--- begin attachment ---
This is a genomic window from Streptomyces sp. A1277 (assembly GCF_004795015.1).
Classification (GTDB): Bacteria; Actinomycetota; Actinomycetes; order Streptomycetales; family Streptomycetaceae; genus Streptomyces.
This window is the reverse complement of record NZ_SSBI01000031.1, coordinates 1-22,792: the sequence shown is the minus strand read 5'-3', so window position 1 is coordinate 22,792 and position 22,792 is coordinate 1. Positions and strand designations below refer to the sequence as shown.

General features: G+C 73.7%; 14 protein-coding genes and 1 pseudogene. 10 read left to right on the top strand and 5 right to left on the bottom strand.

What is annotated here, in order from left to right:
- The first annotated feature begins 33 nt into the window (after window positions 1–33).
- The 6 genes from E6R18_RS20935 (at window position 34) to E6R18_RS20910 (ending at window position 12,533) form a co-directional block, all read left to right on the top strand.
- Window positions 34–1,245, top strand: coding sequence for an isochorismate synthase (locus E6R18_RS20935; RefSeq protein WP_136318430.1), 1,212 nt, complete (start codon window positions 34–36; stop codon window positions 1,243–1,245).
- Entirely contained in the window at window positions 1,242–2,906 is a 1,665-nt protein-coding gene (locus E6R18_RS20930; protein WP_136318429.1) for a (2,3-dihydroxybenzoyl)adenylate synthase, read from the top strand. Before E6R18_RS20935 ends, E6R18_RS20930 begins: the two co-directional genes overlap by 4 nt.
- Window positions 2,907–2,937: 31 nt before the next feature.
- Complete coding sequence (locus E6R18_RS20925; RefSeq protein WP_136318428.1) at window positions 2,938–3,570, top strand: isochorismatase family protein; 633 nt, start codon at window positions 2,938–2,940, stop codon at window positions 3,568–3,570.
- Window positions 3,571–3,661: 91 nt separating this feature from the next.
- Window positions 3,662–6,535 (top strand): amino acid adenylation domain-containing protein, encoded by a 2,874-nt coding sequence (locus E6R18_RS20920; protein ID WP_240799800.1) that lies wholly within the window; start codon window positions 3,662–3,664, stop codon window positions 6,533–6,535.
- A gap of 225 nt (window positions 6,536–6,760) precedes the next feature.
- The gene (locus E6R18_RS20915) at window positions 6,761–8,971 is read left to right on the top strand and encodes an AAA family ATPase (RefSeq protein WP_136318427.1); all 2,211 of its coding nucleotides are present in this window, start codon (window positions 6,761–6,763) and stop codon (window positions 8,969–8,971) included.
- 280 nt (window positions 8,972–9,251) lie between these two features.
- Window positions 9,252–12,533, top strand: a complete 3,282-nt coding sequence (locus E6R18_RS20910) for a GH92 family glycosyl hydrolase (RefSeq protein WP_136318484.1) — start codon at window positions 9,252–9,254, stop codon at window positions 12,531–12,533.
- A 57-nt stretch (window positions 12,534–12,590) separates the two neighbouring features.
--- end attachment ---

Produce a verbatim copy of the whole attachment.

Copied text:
This is a genomic window from Streptomyces sp. A1277 (assembly GCF_004795015.1).
Classification (GTDB): Bacteria; Actinomycetota; Actinomycetes; order Streptomycetales; family Streptomycetaceae; genus Streptomyces.
This window is the reverse complement of record NZ_SSBI01000031.1, coordinates 1-22,792: the sequence shown is the minus strand read 5'-3', so window position 1 is coordinate 22,792 and position 22,792 is coordinate 1. Positions and strand designations below refer to the sequence as shown.

General features: G+C 73.7%; 14 protein-coding genes and 1 pseudogene. 10 read left to right on the top strand and 5 right to left on the bottom strand.

What is annotated here, in order from left to right:
- The first annotated feature begins 33 nt into the window (after window positions 1–33).
- The 6 genes from E6R18_RS20935 (at window position 34) to E6R18_RS20910 (ending at window position 12,533) form a co-directional block, all read left to right on the top strand.
- Window positions 34–1,245, top strand: coding sequence for an isochorismate synthase (locus E6R18_RS20935; RefSeq protein WP_136318430.1), 1,212 nt, complete (start codon window positions 34–36; stop codon window positions 1,243–1,245).
- Entirely contained in the window at window positions 1,242–2,906 is a 1,665-nt protein-coding gene (locus E6R18_RS20930; protein WP_136318429.1) for a (2,3-dihydroxybenzoyl)adenylate synthase, read from the top strand. Before E6R18_RS20935 ends, E6R18_RS20930 begins: the two co-directional genes overlap by 4 nt.
- Window positions 2,907–2,937: 31 nt before the next feature.
- Complete coding sequence (locus E6R18_RS20925; RefSeq protein WP_136318428.1) at window positions 2,938–3,570, top strand: isochorismatase family protein; 633 nt, start codon at window positions 2,938–2,940, stop codon at window positions 3,568–3,570.
- Window positions 3,571–3,661: 91 nt separating this feature from the next.
- Window positions 3,662–6,535 (top strand): amino acid adenylation domain-containing protein, encoded by a 2,874-nt coding sequence (locus E6R18_RS20920; protein ID WP_240799800.1) that lies wholly within the window; start codon window positions 3,662–3,664, stop codon window positions 6,533–6,535.
- A gap of 225 nt (window positions 6,536–6,760) precedes the next feature.
- The gene (locus E6R18_RS20915) at window positions 6,761–8,971 is read left to right on the top strand and encodes an AAA family ATPase (RefSeq protein WP_136318427.1); all 2,211 of its coding nucleotides are present in this window, start codon (window positions 6,761–6,763) and stop codon (window positions 8,969–8,971) included.
- 280 nt (window positions 8,972–9,251) lie between these two features.
- Window positions 9,252–12,533, top strand: a complete 3,282-nt coding sequence (locus E6R18_RS20910) for a GH92 family glycosyl hydrolase (RefSeq protein WP_136318484.1) — start codon at window positions 9,252–9,254, stop codon at window positions 12,531–12,533.
- A 57-nt stretch (window positions 12,534–12,590) separates the two neighbouring features.